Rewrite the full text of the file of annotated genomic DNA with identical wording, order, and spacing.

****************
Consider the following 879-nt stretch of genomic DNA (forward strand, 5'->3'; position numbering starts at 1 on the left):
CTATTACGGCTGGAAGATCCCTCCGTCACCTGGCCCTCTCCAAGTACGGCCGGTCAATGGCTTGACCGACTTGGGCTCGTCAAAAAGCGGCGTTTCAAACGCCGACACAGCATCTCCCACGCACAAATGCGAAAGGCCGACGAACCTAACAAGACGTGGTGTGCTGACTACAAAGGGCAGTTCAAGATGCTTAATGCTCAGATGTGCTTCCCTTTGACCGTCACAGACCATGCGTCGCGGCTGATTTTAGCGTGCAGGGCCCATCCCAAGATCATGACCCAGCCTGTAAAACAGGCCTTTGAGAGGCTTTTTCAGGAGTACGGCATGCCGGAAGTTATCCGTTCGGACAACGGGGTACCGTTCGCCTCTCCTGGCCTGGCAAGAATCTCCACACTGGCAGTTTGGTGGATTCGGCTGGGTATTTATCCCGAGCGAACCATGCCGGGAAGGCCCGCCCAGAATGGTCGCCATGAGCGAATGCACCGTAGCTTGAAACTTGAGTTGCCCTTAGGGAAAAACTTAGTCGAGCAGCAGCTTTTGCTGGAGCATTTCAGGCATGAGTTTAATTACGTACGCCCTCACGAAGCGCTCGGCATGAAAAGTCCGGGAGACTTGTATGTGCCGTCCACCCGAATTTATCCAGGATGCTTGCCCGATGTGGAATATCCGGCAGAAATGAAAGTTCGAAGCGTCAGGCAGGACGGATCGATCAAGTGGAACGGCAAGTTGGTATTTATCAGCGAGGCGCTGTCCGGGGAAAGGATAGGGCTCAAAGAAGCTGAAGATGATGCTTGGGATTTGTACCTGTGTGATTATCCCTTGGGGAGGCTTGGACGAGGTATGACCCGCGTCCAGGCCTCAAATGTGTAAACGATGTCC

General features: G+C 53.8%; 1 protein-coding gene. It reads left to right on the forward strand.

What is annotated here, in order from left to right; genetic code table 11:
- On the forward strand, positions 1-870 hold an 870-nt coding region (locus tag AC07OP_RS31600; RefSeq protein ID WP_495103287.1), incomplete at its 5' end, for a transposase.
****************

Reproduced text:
Consider the following 879-nt stretch of genomic DNA (forward strand, 5'->3'; position numbering starts at 1 on the left):
CTATTACGGCTGGAAGATCCCTCCGTCACCTGGCCCTCTCCAAGTACGGCCGGTCAATGGCTTGACCGACTTGGGCTCGTCAAAAAGCGGCGTTTCAAACGCCGACACAGCATCTCCCACGCACAAATGCGAAAGGCCGACGAACCTAACAAGACGTGGTGTGCTGACTACAAAGGGCAGTTCAAGATGCTTAATGCTCAGATGTGCTTCCCTTTGACCGTCACAGACCATGCGTCGCGGCTGATTTTAGCGTGCAGGGCCCATCCCAAGATCATGACCCAGCCTGTAAAACAGGCCTTTGAGAGGCTTTTTCAGGAGTACGGCATGCCGGAAGTTATCCGTTCGGACAACGGGGTACCGTTCGCCTCTCCTGGCCTGGCAAGAATCTCCACACTGGCAGTTTGGTGGATTCGGCTGGGTATTTATCCCGAGCGAACCATGCCGGGAAGGCCCGCCCAGAATGGTCGCCATGAGCGAATGCACCGTAGCTTGAAACTTGAGTTGCCCTTAGGGAAAAACTTAGTCGAGCAGCAGCTTTTGCTGGAGCATTTCAGGCATGAGTTTAATTACGTACGCCCTCACGAAGCGCTCGGCATGAAAAGTCCGGGAGACTTGTATGTGCCGTCCACCCGAATTTATCCAGGATGCTTGCCCGATGTGGAATATCCGGCAGAAATGAAAGTTCGAAGCGTCAGGCAGGACGGATCGATCAAGTGGAACGGCAAGTTGGTATTTATCAGCGAGGCGCTGTCCGGGGAAAGGATAGGGCTCAAAGAAGCTGAAGATGATGCTTGGGATTTGTACCTGTGTGATTATCCCTTGGGGAGGCTTGGACGAGGTATGACCCGCGTCCAGGCCTCAAATGTGTAAACGATGTCC

General features: G+C 53.8%; 1 protein-coding gene. It reads left to right on the forward strand.

What is annotated here, in order from left to right; genetic code table 11:
- On the forward strand, positions 1-870 hold an 870-nt coding region (locus tag AC07OP_RS31600; RefSeq protein ID WP_495103287.1), incomplete at its 5' end, for a transposase.